Ten “top-producing, long time sales representatives” have filed an age discrimination lawsuit agasinst the California State Automobile Association and a number of its managers.
In the lawsuit, filed in Contra Costa Superior Court on November 1, 2010, the former employees allege that CSAA “engaged in a pattern and practice of targeting older, top-producing sales representatives for discipline and termination.”
The plaintiffs were allegedly expected to meet the same sales targets as younger agents even though the plaintiffs had large “books of business,” which took time to manage, while the younger employees allegedly had limited or no existing books of business to manage.
The complaint includes the following claims:
Plaintiffs heard managers, including Clovis manager, Lupita Medina, make comments that the older agents should just retire.
Whitley Robertson, the Area Manager, orchestrated a policy of over-hiring new sales reps and intimidating and harassing older sales agents.
Rather than address discriminatory treatment, Ms. Robertson laughed when people made comments to Mr. Fitzgerald at meetings about his age.
Ms. Robertson refused to remedy any complaints of unfair practices and always made it known that she was glad when people were fired because she “didn’t like them anyway.”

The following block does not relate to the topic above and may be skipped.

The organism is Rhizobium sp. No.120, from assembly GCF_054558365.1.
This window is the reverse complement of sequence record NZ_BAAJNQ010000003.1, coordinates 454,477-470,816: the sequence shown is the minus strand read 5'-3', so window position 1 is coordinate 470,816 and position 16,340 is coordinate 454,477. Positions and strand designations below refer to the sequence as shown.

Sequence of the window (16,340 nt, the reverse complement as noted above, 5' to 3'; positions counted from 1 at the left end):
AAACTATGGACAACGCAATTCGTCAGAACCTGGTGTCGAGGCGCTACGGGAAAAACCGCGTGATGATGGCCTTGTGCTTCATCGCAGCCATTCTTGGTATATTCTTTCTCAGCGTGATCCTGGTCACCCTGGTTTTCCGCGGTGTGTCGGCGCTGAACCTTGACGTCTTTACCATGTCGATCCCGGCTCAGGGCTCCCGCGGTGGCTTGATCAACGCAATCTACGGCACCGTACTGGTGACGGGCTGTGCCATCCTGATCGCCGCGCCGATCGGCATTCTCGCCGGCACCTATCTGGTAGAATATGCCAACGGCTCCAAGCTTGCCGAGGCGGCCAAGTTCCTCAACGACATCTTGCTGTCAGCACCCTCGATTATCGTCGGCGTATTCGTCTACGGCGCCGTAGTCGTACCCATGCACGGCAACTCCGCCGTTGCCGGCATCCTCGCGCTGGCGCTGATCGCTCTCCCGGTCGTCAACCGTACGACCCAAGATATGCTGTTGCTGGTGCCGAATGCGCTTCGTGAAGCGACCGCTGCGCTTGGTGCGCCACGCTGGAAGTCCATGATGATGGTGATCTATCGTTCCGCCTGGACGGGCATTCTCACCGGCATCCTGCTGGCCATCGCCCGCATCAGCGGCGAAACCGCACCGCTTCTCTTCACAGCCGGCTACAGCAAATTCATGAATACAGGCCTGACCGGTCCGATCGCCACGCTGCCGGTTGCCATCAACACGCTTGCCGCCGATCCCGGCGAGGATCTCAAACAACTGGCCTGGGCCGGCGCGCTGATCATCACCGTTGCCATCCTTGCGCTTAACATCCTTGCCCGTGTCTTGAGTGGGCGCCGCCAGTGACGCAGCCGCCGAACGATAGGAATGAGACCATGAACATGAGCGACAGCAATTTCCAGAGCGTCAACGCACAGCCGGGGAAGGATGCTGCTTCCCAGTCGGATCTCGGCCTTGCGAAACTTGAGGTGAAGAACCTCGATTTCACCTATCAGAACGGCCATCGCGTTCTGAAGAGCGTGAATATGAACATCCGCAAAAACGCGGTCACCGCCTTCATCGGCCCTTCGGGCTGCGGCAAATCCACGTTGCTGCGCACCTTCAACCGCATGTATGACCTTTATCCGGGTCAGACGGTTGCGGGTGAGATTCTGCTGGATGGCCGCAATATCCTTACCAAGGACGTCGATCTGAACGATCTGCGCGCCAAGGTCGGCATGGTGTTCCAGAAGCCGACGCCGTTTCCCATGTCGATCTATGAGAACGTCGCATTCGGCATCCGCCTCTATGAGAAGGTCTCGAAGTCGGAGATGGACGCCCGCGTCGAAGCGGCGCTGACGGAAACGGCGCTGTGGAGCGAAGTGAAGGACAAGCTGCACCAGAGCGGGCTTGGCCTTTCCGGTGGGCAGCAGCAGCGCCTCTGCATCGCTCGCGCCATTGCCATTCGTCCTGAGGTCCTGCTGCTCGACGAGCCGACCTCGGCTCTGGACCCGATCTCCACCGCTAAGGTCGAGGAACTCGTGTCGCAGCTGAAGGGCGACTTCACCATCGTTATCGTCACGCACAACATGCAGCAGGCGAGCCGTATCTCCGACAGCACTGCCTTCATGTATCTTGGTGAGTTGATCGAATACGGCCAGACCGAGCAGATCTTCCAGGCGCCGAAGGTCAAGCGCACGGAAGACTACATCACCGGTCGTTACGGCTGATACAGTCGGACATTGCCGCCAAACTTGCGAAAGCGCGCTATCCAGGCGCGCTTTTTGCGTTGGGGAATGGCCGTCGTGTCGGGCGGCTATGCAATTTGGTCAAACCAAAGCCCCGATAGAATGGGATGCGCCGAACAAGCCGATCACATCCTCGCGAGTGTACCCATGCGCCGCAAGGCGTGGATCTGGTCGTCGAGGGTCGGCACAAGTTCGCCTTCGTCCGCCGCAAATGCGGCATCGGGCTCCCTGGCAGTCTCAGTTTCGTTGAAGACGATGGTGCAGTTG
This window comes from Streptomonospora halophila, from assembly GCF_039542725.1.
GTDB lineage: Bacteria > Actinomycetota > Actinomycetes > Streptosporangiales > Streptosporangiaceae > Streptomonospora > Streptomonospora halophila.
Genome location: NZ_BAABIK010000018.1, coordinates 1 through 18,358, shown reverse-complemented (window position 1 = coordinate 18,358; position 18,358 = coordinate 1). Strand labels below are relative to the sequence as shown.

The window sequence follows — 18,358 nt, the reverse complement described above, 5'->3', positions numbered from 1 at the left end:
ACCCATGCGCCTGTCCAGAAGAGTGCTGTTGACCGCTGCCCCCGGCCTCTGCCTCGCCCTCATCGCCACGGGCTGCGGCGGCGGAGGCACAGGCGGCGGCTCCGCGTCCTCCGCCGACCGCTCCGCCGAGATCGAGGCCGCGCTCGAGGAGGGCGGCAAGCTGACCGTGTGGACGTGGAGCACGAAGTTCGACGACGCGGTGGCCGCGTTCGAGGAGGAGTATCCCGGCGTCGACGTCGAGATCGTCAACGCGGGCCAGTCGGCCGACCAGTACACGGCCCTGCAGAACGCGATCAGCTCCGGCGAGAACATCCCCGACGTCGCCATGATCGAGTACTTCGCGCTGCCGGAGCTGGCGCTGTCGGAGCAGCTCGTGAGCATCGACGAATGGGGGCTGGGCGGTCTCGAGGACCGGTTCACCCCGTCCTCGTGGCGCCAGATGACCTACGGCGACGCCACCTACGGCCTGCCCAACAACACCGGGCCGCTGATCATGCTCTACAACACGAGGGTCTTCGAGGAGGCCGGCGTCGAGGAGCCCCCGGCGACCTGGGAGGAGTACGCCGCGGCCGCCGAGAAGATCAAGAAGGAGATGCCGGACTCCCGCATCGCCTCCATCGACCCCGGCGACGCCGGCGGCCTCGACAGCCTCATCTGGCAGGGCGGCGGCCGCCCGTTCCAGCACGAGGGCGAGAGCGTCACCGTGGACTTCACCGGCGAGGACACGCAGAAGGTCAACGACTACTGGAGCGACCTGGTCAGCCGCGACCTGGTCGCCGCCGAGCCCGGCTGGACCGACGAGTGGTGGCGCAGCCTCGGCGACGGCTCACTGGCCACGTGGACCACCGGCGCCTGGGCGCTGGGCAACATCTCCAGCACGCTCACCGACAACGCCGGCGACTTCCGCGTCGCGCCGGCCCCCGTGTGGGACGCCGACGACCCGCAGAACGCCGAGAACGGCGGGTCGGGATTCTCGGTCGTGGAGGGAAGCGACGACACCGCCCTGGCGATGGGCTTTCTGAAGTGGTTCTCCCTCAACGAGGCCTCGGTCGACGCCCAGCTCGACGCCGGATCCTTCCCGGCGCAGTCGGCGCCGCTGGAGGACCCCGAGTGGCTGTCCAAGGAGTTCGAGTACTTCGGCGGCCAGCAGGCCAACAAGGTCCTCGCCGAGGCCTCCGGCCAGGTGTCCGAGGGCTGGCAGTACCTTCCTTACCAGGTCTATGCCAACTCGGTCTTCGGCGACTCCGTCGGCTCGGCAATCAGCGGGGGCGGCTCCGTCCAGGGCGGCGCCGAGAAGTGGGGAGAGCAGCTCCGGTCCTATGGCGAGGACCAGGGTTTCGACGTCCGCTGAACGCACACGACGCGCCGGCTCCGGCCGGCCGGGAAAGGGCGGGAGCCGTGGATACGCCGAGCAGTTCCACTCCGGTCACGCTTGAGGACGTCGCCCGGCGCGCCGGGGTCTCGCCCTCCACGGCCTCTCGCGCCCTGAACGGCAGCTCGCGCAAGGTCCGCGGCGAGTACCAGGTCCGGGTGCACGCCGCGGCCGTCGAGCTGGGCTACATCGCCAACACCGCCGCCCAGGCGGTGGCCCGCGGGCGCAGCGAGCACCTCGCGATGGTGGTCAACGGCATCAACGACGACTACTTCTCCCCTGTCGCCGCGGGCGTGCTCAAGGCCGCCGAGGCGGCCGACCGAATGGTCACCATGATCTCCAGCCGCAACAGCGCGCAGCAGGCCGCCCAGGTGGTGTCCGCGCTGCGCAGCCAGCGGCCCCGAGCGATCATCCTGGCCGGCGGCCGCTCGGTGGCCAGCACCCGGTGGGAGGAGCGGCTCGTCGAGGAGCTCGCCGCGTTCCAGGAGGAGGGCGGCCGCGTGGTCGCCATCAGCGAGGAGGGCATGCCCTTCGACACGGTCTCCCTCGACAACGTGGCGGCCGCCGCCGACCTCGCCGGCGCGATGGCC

Stacy Shelton, a one time sales manager in Clovis, targeted older, senior sales agents for discipline and termination. Ms. Shelton told Ms. Cline that older reps just can’t sell like the younger reps.
Ms. Shelton wrote up Ms. Cuellar for not saying hello to her assistant when she came in. Ms. Cuellar protested that she had done no such thing, but Ms. Shelton just repeatedly reprimanded her in front of the assistant. Mr. Cuellar was harassed, intimidated and bullied in Ms. Shelton’s office for approximately five hours for this.
After this incident, Ms. Cuellar complained to Human Resources manager, Felix Tomasino, regarding Ms. Shelton’s treatment of her. Mr. Tomasino agreed that Ms. Cuellar was bullied, intimidated and harassed by Ms. Shelton, yet nothing was done to remedy the situation.
After Mr. Devivo returned to work full time in January 2009, Phyllis Upton and Whitley Robertson constantly threatened him with termination. They micromanaged him and constantly approached his desk to taunt him about whether he would make his numbers.
Mr. Manning was often referred to by his manager, Grace Overton, as “old school” and an “old timer.